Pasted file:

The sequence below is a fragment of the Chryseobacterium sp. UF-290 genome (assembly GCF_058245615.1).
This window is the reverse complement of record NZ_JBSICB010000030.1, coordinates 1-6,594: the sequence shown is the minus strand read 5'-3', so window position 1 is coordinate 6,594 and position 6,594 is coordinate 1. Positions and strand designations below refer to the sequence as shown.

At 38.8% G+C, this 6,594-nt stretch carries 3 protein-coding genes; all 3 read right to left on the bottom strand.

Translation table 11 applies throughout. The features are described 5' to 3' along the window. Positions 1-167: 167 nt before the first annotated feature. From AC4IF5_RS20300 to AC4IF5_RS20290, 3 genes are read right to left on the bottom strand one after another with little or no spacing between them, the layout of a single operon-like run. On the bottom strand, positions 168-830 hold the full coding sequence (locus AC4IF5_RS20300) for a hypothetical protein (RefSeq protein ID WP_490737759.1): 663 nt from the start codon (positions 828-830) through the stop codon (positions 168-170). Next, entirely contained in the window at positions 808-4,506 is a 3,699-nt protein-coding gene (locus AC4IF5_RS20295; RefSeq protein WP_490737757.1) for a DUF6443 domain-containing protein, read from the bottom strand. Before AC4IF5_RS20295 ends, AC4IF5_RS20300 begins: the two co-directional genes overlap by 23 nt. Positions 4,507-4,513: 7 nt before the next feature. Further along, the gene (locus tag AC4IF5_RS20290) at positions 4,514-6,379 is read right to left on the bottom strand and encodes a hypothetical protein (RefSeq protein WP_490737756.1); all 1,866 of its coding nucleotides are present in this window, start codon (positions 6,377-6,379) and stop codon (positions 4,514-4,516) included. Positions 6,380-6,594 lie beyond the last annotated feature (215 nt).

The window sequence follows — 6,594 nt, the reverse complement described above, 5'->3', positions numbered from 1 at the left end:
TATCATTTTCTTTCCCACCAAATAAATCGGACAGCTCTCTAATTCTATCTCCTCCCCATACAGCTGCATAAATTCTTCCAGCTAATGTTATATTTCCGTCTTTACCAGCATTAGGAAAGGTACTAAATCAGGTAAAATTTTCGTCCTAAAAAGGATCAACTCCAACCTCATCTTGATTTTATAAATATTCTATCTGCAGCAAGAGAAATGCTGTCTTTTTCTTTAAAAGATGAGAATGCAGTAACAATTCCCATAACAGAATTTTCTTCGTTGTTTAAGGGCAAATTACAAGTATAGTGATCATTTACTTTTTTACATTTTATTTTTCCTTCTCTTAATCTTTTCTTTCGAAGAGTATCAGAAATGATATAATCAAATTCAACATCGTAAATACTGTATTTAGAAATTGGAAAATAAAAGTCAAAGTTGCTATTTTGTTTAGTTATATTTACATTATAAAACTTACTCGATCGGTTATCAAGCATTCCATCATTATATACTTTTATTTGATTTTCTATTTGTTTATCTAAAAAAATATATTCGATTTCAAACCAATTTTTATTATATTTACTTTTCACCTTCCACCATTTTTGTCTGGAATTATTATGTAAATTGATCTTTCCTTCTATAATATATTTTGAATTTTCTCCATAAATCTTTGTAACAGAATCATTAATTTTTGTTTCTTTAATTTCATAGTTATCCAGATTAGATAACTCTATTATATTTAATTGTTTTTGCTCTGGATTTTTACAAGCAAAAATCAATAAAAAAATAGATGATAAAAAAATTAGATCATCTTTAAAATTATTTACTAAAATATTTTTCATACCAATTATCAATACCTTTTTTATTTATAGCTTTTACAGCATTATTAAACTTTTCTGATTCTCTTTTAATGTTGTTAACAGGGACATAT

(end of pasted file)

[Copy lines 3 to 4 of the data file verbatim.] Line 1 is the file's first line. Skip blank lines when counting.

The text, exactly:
At 38.8% G+C, this 6,594-nt stretch carries 3 protein-coding genes; all 3 read right to left on the bottom strand.

Translation table 11 applies throughout. The features are described 5' to 3' along the window. Positions 1-167: 167 nt before the first annotated feature. From AC4IF5_RS20300 to AC4IF5_RS20290, 3 genes are read right to left on the bottom strand one after another with little or no spacing between them, the layout of a single operon-like run. On the bottom strand, positions 168-830 hold the full coding sequence (locus AC4IF5_RS20300) for a hypothetical protein (RefSeq protein ID WP_490737759.1): 663 nt from the start codon (positions 828-830) through the stop codon (positions 168-170). Next, entirely contained in the window at positions 808-4,506 is a 3,699-nt protein-coding gene (locus AC4IF5_RS20295; RefSeq protein WP_490737757.1) for a DUF6443 domain-containing protein, read from the bottom strand. Before AC4IF5_RS20295 ends, AC4IF5_RS20300 begins: the two co-directional genes overlap by 23 nt. Positions 4,507-4,513: 7 nt before the next feature. Further along, the gene (locus tag AC4IF5_RS20290) at positions 4,514-6,379 is read right to left on the bottom strand and encodes a hypothetical protein (RefSeq protein WP_490737756.1); all 1,866 of its coding nucleotides are present in this window, start codon (positions 6,377-6,379) and stop codon (positions 4,514-4,516) included. Positions 6,380-6,594 lie beyond the last annotated feature (215 nt).